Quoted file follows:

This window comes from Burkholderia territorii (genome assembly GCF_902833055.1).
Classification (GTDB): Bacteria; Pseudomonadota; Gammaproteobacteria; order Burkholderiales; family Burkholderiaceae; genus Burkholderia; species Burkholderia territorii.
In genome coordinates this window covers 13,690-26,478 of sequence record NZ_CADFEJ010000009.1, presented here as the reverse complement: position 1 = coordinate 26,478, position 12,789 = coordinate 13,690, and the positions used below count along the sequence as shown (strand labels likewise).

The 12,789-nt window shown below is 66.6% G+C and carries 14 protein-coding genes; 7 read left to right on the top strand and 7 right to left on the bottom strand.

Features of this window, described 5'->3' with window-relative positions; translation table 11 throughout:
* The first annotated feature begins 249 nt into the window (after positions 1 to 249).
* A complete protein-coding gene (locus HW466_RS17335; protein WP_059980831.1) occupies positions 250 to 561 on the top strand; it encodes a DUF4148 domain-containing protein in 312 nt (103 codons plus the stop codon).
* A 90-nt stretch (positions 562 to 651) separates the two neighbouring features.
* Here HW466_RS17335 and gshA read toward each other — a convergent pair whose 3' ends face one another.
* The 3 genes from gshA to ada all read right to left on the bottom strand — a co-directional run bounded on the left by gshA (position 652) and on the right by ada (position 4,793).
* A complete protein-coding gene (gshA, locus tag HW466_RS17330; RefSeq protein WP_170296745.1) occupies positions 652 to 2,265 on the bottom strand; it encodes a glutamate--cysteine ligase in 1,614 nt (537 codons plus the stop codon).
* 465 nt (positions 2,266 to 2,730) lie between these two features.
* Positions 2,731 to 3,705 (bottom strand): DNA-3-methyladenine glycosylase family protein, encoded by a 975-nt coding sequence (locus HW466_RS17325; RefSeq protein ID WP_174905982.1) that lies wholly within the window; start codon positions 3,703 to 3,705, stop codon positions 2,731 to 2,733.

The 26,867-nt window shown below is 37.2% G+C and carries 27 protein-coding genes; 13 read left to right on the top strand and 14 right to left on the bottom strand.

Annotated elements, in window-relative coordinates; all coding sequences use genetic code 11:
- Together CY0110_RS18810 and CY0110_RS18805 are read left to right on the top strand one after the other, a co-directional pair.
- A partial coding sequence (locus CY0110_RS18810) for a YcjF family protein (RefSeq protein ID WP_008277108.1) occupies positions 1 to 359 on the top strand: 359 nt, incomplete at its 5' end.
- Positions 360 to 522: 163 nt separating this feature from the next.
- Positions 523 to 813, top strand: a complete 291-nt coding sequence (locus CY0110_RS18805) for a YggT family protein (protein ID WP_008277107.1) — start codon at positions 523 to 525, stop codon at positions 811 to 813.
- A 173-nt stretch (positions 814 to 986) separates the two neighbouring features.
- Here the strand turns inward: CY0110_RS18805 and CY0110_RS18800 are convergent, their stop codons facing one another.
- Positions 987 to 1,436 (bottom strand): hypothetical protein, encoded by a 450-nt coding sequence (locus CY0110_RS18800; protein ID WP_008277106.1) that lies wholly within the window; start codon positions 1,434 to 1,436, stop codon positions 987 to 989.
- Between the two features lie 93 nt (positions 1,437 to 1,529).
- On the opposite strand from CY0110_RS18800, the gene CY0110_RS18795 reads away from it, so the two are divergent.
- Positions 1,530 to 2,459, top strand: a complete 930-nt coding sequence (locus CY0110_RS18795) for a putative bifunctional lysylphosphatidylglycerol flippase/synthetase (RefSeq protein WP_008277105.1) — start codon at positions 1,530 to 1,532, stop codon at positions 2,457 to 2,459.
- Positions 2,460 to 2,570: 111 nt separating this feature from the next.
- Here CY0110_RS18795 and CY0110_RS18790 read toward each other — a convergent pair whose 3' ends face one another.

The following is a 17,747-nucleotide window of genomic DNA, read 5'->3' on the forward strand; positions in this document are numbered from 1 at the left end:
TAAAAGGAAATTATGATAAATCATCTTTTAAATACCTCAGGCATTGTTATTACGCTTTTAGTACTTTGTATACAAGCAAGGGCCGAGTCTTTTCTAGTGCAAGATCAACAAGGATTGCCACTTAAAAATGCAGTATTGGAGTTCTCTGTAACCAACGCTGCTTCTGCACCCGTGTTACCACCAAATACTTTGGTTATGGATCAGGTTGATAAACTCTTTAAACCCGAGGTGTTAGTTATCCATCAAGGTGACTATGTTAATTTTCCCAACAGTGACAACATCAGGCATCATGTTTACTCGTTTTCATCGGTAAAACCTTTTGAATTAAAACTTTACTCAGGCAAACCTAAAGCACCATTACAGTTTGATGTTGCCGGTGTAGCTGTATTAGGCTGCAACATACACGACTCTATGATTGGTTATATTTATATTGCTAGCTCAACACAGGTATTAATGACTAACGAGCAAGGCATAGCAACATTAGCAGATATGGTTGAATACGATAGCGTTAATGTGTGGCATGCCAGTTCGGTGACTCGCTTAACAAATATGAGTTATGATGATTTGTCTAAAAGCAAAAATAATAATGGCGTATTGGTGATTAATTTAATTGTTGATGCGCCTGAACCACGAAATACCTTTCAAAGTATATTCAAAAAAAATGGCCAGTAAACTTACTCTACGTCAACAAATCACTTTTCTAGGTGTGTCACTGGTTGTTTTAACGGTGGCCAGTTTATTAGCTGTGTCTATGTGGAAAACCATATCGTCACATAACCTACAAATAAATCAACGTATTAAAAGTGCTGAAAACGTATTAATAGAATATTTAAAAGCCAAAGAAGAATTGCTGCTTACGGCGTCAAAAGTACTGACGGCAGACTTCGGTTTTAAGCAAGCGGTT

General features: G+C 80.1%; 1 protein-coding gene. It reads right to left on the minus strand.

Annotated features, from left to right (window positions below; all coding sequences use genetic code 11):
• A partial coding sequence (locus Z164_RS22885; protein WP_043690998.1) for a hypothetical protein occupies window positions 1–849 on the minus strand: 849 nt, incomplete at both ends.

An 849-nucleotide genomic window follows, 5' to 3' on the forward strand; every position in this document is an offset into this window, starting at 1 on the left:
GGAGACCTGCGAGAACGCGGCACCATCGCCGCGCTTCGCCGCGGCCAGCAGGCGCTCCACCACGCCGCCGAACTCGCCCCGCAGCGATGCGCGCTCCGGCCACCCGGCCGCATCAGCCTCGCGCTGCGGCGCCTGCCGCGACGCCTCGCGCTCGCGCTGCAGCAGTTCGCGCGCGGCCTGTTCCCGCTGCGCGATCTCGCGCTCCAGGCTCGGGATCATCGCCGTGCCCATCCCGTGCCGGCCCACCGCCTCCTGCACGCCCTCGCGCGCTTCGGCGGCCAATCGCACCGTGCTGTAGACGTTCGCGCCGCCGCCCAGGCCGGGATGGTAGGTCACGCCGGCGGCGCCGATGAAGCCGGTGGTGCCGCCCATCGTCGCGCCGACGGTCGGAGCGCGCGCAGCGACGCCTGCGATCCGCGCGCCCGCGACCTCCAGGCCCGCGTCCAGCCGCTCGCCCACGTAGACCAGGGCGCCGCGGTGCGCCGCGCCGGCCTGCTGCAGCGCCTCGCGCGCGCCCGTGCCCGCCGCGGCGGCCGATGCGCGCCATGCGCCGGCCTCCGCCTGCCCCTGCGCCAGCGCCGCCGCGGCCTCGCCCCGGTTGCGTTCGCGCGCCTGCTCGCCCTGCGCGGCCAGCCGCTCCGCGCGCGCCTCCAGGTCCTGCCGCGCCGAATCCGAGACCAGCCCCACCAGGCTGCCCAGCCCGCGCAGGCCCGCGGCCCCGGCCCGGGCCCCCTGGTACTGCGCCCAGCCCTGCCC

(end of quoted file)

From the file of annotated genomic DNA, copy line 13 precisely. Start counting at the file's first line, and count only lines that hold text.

* Positions 2,731 to 3,705 (bottom strand): DNA-3-methyladenine glycosylase family protein, encoded by a 975-nt coding sequence (locus HW466_RS17325; RefSeq protein ID WP_174905982.1) that lies wholly within the window; start codon positions 3,703 to 3,705, stop codon positions 2,731 to 2,733.